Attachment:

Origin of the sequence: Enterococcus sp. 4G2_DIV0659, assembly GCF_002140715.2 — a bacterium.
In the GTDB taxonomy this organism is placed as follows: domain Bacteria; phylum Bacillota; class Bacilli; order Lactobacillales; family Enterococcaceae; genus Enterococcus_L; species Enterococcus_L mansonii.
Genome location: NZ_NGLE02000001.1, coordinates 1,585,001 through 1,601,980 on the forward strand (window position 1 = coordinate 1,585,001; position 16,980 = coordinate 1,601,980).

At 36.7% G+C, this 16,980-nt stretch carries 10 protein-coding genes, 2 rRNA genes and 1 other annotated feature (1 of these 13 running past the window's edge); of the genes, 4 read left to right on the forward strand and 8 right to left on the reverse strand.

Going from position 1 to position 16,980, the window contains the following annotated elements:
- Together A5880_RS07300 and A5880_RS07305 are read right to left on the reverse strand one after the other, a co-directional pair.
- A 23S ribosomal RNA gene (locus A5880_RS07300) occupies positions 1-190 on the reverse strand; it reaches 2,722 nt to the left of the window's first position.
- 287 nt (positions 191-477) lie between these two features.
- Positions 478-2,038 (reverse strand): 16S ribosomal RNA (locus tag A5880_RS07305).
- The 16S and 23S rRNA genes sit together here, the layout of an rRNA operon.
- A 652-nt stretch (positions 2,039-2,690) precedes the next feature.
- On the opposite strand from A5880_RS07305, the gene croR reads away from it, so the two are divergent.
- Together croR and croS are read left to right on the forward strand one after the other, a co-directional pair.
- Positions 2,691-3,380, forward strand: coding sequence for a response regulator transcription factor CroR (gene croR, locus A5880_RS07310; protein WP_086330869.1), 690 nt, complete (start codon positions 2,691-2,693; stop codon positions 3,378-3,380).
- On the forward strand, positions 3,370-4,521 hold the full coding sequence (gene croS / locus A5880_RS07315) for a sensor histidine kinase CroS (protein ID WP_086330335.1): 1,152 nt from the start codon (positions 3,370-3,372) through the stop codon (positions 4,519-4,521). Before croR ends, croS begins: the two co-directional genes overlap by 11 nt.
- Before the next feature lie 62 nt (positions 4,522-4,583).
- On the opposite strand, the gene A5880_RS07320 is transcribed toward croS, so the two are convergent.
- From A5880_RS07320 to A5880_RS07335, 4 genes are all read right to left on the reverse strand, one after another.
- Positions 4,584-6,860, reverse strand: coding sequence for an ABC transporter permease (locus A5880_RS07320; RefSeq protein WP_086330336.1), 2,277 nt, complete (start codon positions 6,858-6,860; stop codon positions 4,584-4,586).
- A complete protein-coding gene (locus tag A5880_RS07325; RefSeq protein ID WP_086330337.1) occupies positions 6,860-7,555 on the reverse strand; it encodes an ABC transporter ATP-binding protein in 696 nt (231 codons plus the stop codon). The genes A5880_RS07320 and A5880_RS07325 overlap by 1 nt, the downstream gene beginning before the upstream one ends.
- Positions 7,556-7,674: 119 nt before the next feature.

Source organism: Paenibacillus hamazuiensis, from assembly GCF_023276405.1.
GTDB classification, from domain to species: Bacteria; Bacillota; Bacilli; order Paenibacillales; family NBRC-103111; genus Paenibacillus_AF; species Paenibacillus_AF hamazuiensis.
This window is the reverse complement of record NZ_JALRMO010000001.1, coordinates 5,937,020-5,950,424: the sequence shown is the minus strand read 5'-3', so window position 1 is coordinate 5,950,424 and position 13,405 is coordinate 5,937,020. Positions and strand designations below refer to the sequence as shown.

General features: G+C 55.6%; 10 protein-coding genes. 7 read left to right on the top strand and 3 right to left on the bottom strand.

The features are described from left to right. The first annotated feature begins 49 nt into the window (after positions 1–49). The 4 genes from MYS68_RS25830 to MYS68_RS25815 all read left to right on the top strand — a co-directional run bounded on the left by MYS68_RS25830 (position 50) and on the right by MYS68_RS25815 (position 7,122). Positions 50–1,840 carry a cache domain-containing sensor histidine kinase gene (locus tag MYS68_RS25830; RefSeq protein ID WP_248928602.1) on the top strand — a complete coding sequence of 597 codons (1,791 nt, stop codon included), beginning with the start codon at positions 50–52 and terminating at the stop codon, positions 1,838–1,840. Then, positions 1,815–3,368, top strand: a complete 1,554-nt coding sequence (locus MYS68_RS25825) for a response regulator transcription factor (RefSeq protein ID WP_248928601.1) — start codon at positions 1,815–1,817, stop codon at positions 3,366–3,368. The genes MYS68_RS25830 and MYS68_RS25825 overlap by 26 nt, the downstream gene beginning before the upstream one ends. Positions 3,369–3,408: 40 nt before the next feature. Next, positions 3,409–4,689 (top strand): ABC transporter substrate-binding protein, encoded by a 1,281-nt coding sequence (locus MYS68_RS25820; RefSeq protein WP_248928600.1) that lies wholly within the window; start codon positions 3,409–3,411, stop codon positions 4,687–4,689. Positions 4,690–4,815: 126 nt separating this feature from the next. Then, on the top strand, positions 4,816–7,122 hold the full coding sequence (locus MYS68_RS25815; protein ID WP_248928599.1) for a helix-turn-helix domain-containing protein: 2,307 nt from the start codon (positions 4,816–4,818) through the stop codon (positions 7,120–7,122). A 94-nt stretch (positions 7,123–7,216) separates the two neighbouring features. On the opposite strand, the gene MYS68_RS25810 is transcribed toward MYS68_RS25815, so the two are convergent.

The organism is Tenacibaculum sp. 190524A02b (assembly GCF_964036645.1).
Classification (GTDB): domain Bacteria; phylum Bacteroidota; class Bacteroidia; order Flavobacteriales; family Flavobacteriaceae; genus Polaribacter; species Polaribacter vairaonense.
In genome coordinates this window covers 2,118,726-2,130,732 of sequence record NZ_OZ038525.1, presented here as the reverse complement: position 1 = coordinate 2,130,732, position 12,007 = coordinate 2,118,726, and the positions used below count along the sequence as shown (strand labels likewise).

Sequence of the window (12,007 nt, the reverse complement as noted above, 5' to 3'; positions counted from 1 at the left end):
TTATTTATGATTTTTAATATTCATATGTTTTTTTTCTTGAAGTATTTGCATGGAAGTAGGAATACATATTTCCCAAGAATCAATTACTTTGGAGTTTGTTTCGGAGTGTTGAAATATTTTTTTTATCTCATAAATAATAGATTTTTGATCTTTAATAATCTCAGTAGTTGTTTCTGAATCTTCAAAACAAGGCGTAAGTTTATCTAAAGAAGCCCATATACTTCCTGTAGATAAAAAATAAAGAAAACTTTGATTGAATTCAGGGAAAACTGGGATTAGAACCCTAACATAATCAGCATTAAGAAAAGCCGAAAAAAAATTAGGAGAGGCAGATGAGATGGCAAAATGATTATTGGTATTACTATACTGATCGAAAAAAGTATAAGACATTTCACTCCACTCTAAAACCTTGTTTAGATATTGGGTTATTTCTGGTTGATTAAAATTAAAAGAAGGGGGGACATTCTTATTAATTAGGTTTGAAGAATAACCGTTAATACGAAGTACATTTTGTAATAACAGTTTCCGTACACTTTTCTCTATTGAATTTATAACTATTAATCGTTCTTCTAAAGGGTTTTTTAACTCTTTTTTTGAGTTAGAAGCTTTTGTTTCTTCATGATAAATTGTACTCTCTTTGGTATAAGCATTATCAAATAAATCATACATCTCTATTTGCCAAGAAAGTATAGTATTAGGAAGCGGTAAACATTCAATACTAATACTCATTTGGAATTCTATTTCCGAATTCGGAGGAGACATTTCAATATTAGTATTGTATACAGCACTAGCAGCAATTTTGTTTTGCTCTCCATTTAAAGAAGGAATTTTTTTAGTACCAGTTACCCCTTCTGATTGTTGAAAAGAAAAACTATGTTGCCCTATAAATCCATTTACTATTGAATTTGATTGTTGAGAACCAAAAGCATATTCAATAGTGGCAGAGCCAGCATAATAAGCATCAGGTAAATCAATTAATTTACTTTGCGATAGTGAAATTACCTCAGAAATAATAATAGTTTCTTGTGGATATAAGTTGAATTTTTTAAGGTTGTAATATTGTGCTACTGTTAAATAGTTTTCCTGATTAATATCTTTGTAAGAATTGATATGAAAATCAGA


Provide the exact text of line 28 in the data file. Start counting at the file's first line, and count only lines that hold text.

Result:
Classification (GTDB): domain Bacteria; phylum Bacteroidota; class Bacteroidia; order Flavobacteriales; family Flavobacteriaceae; genus Polaribacter; species Polaribacter vairaonense.